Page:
Stephen Hammond: I must have left my speech on the photocopier because I was about to say that having said that, I recognise that there is merit in co-operation with our continental neighbours. However, continental co-operation can often be achieved without European diktat and just with light-touch regulation, which is what we seek. Co-operation is particularly important for the promotion of intercontinental and intra-continental trade. The fast and efficient movement of freight around Europe is central to our economic competitiveness. The hon. Gentleman makes a very good point that the ability to move more freight around Europe by rail is increasingly important. That benefits us in terms of speed over long distances and in environmental terms.
It is disappointing that the amount of freight transported by road inside the EU has increased over the past seven years. Sea and air transportation have remained constant, but rail freight has fallen by 2 per cent.—exactly the opposite trend to that which most hon. Members would like to see. The documents provide a framework for us to address that trend. The policy of the European Commission regarding freight involves the promotion of transport corridors, as we have discussed, the development of innovative technologies, the simplification of transport chains and administrative burdens, the reinforcement and monitoring of quality, and interoperability between different modes of transport. It is hard to argue with any of those as objectives. However, the plan to see them through to fruition is raising questions, a number of which we heard today.
The first issue is rail. It is undeniable—it is a cross-party truism—that we all support any efforts to encourage rail freight. A typical freight train can remove 50 heavy goods vehicles from our roads and every tonne of freight carried by rail produces at least 80 per cent. less carbon dioxide than that carried by road. I think that we are reasonably clear about those statistics, although one is bound to say that the science in this matter is usually contestable.
Kelvin Hopkins: Statistics from the Department have suggested that the advantage in terms of CO2 is even more than that, certainly for heavy freight. Per tonne mile, road freight produces 12 times more CO2 than rail freight. The advantage is even greater than the 80 per cent.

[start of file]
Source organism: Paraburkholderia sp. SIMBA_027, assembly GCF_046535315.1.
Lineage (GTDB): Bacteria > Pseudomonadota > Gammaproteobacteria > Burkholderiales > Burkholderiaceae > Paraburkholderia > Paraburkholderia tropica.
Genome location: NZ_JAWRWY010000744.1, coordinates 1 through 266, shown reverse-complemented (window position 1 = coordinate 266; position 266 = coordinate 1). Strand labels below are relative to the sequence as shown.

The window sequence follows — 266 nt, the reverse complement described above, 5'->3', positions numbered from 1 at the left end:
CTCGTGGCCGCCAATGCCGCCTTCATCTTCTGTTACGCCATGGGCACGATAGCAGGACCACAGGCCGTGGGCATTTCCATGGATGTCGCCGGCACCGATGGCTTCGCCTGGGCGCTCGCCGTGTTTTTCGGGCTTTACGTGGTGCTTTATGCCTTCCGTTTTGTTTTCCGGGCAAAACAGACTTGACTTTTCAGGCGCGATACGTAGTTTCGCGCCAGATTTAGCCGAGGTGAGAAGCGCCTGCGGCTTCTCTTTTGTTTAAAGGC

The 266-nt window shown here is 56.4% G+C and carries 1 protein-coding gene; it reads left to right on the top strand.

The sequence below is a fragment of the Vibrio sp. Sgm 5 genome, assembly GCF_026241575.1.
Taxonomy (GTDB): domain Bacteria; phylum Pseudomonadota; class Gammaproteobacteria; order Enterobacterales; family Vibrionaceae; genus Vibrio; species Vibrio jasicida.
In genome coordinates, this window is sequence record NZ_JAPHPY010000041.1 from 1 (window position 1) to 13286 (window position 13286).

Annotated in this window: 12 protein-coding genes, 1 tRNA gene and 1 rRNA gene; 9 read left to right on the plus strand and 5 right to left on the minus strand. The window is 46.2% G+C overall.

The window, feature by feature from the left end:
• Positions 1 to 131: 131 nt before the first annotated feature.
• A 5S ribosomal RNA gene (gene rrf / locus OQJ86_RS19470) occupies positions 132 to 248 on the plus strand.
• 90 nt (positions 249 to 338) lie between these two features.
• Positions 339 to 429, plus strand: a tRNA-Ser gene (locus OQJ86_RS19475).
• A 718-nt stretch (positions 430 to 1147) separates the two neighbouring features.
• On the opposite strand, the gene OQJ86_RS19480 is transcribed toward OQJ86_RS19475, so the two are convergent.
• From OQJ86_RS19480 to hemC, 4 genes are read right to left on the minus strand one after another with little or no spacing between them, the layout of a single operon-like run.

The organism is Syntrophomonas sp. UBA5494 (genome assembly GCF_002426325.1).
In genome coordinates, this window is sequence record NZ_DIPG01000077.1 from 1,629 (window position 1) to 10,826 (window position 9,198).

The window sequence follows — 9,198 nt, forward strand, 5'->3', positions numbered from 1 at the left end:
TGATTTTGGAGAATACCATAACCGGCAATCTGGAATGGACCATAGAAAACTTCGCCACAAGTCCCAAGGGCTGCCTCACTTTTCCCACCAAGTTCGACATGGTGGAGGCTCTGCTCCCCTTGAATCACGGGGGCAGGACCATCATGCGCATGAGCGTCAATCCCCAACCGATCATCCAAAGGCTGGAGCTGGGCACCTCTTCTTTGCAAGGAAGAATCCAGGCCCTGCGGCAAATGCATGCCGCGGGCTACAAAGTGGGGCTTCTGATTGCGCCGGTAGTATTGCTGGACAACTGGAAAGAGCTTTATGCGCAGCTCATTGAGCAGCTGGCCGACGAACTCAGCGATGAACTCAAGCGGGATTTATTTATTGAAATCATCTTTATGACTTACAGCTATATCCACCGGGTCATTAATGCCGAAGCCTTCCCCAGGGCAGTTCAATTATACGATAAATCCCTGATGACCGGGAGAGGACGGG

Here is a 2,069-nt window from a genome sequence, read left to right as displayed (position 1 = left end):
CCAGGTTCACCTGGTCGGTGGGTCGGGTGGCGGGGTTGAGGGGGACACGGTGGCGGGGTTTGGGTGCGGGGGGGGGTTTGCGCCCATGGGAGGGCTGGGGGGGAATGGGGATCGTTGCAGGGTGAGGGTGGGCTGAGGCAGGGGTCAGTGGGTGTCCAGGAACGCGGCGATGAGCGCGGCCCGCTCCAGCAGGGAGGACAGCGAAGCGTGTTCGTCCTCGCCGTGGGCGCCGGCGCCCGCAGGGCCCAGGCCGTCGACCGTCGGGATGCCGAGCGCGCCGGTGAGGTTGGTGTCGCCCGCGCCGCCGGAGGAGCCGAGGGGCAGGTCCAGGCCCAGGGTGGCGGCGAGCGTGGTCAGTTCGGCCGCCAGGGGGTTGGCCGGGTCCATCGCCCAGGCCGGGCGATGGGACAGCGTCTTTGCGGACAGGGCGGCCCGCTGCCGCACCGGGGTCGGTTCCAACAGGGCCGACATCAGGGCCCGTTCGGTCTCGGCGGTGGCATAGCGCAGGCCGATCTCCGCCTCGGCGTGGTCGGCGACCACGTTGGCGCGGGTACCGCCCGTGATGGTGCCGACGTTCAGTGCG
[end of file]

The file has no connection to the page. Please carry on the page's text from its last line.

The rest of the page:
Stephen Hammond: I am grateful for that intervention. It is exactly the point that I was trying to make, which is that there is an awful lot of science about this issue and leading scientists quite often disagree about the extent of emissions savings. None the less, if we can settle on a figure of around 80 per cent., we can see the great benefit of freight travelling by rail rather than by road.
However, problems are evident inside the United Kingdom, which we need to deal with. Tight loading gauge restrictions limit the rolling stock that can operate. As was alluded to in questions, most of the network cannot support taller containers, which are becoming increasingly popular. In a number of cases, freight terminals have not been developed fast enough to accommodate the longer trains that we are now seeing and the longer loads that we need to put on them. There are a number of highly restrictive weight and speed limitations. Night-time engineering work by Network Rail clearly has a huge impact on the movement of freight. Freight is a 24-hour industry on most of the continent; it is not in the United Kingdom. Delays to freight traffic are at a record level. Very little in this document will help to solve those key problems for the UK freight industry; they will not be solved by the measures that it sets out.
The key to the freight industry is open competition. We are seeing that the opening up of the railways to a much freer market in freight can be of great benefit. Some £1.5 billion of investment has been attracted to it over the past 12 years. In the past 10 years, rail freight has grown by about 50 per cent., although its relative percentage remains the same in the context of freight movements. None the less, that growth in freight is encouraging. It is equally encouraging that the two largest rail freight operators in the United Kingdom have increased their work load by 50 per cent. in the past 10 years.
Therefore, I am reassured by some of the things that the Minister has said to us today. It is reassuring that the response to this paper is, in some ways, rather cautious. Any attempt to put restrictions on the open market, or to restrict interference, which has occurred in a number of cases, with the UK Government’s ability to decide what is best for rail freight, would also be welcome from this side of the Committee. As a country, we should treat any restrictions on open market forces with great scepticism.
A number of EU initiatives are already under way with the objective of opening up the European rail freight network. They include the development, as we have discussed today, of technical inter-operability and common safety rules. If those initiatives are not having the desired effect, as we are being led to believe, the solution should be to ask why they are not doing so. I would contend that the solution is not to start introducing more and more regulation. I urge the Minister to maintain that sceptical line with regard to the need for the imposition of more regulation on the UK freight industry.